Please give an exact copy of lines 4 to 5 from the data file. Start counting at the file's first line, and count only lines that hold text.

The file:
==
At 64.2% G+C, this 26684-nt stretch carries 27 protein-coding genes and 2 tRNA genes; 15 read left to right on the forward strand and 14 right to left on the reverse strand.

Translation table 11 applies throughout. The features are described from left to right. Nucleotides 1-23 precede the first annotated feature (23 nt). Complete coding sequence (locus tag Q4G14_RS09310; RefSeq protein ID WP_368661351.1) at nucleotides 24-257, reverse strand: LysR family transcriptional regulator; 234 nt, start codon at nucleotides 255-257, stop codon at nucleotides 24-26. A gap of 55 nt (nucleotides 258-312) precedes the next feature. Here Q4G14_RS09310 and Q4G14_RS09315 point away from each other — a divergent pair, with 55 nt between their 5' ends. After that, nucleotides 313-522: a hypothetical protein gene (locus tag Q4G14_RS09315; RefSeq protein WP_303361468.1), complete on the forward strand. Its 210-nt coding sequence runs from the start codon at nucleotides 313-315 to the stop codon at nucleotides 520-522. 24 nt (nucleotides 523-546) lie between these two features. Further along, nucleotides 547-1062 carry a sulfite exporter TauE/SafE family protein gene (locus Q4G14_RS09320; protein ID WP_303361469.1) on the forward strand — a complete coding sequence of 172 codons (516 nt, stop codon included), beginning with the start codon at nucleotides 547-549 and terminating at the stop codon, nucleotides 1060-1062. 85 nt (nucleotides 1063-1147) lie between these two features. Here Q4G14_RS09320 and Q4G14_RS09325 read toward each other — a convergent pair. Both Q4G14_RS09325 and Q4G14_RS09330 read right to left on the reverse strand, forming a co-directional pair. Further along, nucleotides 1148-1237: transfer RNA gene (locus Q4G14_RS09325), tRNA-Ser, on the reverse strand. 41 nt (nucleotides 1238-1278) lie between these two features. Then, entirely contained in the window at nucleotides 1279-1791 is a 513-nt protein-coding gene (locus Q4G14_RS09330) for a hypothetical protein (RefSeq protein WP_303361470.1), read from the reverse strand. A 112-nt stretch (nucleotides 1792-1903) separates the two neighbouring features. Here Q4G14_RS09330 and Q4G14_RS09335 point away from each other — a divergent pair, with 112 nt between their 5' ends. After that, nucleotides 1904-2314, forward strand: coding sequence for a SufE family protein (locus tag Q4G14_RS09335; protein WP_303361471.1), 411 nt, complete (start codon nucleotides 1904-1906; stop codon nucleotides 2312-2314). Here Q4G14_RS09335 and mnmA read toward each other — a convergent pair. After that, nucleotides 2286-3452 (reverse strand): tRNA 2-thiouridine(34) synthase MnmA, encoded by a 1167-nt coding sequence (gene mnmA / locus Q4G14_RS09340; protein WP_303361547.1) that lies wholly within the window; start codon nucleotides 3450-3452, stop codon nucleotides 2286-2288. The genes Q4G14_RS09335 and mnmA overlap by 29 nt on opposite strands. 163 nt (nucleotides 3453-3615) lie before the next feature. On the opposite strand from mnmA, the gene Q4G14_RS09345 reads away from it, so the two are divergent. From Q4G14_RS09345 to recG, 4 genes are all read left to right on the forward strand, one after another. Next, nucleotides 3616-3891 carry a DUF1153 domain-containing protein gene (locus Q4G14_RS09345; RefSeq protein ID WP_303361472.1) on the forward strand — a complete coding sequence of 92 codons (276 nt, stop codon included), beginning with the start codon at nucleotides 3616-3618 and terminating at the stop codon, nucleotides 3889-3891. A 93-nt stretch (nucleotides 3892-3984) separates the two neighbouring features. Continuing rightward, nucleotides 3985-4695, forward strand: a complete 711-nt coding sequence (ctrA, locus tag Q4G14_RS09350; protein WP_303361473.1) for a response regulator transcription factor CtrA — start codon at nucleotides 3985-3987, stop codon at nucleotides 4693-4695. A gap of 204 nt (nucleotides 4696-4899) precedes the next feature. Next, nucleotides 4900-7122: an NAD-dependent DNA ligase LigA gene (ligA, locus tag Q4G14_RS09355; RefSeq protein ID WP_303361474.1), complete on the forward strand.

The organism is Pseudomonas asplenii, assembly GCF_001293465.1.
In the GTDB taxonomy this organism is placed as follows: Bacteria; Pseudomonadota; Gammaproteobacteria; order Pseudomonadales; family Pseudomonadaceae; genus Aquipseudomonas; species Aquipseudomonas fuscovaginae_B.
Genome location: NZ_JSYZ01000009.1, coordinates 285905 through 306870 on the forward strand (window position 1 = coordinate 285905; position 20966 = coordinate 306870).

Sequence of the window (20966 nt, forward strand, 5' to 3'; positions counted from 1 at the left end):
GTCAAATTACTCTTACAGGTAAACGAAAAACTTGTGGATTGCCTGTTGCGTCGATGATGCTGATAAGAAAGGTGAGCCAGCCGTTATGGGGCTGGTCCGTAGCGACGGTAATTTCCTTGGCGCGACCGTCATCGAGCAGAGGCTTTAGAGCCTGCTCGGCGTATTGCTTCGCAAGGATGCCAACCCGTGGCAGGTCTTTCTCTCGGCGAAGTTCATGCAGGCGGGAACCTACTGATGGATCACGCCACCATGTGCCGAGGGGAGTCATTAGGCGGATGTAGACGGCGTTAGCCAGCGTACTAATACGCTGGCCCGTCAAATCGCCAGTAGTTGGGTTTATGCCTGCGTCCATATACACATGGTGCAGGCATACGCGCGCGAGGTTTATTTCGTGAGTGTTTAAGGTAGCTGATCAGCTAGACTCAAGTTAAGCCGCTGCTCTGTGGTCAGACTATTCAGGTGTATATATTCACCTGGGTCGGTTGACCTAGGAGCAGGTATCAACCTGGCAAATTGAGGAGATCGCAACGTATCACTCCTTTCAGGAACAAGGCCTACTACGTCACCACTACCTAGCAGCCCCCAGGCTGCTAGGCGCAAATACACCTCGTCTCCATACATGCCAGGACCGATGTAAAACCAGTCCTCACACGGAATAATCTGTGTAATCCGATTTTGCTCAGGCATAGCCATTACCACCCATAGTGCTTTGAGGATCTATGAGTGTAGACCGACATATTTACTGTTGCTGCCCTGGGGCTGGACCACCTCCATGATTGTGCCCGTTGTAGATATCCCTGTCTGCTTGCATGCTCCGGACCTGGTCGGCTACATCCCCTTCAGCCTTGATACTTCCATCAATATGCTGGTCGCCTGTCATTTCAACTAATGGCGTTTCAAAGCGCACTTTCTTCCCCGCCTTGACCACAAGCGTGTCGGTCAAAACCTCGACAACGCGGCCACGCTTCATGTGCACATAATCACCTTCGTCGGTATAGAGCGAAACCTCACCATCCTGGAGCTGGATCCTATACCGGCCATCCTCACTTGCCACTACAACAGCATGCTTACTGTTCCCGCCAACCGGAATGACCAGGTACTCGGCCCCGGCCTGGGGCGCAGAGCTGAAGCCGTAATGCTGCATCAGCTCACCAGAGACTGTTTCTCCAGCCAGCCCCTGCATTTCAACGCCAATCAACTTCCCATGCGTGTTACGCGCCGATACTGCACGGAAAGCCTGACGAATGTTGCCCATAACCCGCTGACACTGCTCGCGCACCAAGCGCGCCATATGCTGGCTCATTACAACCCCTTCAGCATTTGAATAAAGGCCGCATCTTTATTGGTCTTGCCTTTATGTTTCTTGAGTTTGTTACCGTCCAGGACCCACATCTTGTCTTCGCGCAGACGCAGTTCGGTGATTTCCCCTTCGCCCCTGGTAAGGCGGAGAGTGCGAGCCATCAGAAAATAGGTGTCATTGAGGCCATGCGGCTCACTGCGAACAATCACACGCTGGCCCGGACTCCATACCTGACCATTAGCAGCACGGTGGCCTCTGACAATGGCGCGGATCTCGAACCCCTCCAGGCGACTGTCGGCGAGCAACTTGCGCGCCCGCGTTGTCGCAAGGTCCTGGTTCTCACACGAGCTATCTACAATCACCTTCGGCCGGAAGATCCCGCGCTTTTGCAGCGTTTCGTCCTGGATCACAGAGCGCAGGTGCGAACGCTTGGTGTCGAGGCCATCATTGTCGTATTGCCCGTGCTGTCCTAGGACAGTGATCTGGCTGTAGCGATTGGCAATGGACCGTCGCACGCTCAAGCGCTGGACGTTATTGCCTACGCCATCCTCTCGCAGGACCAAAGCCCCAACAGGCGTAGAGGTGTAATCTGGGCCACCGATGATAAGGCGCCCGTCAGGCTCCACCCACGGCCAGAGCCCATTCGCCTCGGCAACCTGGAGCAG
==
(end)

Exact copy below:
In the GTDB taxonomy this organism is placed as follows: Bacteria; Pseudomonadota; Gammaproteobacteria; order Pseudomonadales; family Pseudomonadaceae; genus Aquipseudomonas; species Aquipseudomonas fuscovaginae_B.
Genome location: NZ_JSYZ01000009.1, coordinates 285905 through 306870 on the forward strand (window position 1 = coordinate 285905; position 20966 = coordinate 306870).